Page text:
Lucian Freud Private View - Sunday 5th Feb 2012
I'm lucky to have just returned this afternoon from the first private view of the new Lucian Freud exhibition at the National Portrait Gallery in London which opens to the public this Thursday. This is an amazing and beautifully displayed exhibition, I found myself getting more excited about it the more I walked round. It was great to see it without the gallery being too overcrowded with people and it was particularly exciting to see David Hockney who was also there viewing his late friend's work.
It seems contemporary portraiture is sometimes looked down on in the art world as not being real art. After seeing this show I don't see how anybody can argue this.The paintings have a great power and psychological charge.The lingering memory I have now from having just seen it is how human they are.
I'm very familiar with many of these works having seen them reproduced in books etc. A number of things struck me whilst having the opportunity of seeing them in the flesh.
The late works were far broader in the paint handling than I imagined and some of the faces were far more simplified than I imagined. A couple of thick broad marks signify an eye.This is by the same artist who used the tiniest of brushes to draw the tiniest of eyelashes in his early work.
From his early to late work there is great continuity and the exhibition shows clearly the development and maturing of his work by grouping works of similar periods next to each other. The continuity is also easy to see as his subjects and placements of subjects don't really vary all that much.
As an artist myself who works in oil paint every day I was totally drawn in by the splatters and marks in the paint.There is strange kind of clotting mark and mattness to the paint in his latter work which is fascinating to look at. Perhaps these marks are fascinating because they make you very aware of the surface of the picture whilst at the same time looking at the representation of his subject.The paintings come alive because of the strong rhythms he creates in the brushwork.There is a sense of urgency to these twisting marks. It's a strange way to paint -twisting, jabbing, curving the brush all the time, but to me the rhythms he creates (which carry over the whole surface of the pictures) are central to his picture making. They excuse what one might call 'distortion' (e.g.a foot that's too big that one might normally say was out of proportion) because the 'distortions' work as they are carried by the rhythms that unite the whole image.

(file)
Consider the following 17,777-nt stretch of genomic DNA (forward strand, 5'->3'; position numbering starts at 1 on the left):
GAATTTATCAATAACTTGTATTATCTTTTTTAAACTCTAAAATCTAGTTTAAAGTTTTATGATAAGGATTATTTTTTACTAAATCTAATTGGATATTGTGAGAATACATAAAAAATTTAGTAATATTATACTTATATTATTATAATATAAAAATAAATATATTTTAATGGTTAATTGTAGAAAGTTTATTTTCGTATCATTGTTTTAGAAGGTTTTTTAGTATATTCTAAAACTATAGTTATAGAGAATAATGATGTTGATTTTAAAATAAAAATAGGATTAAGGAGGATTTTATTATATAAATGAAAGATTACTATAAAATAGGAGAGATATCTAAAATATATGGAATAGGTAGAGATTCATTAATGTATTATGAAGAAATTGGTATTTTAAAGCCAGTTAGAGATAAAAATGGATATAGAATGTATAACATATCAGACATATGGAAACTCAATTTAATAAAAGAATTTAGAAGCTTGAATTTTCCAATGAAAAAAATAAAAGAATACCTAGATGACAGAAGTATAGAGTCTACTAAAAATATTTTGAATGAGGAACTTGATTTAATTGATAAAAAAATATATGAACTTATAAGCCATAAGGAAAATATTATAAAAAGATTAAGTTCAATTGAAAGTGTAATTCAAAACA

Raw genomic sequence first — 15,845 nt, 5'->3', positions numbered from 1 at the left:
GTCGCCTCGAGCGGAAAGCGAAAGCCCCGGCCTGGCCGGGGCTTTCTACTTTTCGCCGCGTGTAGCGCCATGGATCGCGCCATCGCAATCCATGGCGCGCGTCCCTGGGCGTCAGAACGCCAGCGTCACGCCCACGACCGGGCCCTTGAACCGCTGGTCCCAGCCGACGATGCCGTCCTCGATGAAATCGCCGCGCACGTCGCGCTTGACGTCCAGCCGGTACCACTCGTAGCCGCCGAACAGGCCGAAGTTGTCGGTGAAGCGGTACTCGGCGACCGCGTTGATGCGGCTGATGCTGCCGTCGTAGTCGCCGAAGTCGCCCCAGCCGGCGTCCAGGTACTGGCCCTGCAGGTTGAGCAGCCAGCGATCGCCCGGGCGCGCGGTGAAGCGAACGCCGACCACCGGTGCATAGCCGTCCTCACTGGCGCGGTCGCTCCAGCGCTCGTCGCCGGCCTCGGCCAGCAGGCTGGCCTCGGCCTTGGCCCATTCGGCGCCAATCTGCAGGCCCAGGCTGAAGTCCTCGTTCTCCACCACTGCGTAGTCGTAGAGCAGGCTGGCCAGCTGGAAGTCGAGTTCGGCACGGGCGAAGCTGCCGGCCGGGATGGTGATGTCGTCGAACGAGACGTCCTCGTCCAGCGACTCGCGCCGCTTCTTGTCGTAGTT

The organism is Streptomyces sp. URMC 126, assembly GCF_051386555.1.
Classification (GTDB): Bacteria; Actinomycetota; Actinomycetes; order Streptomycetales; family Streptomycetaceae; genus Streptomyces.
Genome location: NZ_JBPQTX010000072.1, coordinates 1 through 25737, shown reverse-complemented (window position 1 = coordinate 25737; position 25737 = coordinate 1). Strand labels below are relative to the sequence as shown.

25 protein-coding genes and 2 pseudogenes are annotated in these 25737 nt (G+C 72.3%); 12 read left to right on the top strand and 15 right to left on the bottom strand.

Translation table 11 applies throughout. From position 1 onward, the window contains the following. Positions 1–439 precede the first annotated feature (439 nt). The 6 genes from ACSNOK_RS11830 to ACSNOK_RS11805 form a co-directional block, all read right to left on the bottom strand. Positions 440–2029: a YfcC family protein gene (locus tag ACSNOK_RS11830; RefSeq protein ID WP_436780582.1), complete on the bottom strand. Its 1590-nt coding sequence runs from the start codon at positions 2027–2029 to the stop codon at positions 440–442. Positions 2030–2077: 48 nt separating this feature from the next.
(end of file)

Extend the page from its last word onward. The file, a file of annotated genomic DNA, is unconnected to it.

I think these are the kind of things you don't get from looking at his work in a book.
Another surprising thing I noticed from seeing the actual paintings is that I think his use of colour got far more subtle as he got older.For example when he uses black in the late 60's early 70's it looks to me like it was used to shade in a tonal way things like shadows; in other words if something needed to be a bit darker he'd add a bit of black.This is a very normal procedure in painting .But the shadows in the 90's to 00's are more luminous and carry colour and reflected light and are not just shaded by mixing a bit of black into a colour.
The colouring in his later shadows are warmer and cooler, browner, yellower and sometimes a bit blue-greyer. They really vary.This to me is indicative of him thinking about his painting as a construct in colour to create form as opposed to him using tone to create form.You can see he really studies the colours in his later work.
The little shadows, for example, in his picture 'Standing in the Rags' are extremely varied in colour.You don't become over aware of the colour but you can see he has carefully thought about each patch colour of his paint before application; they are not just grey.The shadows in the late work have a great variety of colour to them, but this is done subtly.The overall effect for me is that the later paintings feel more real, luminous and harmonious.
I also felt from the exhibition a great sense of his discovery of what painting was about for him, as he moves from his tight early work to a late painterly style. I think in the end for him painting was about paint itself. This is why one has to go to see the exhibition.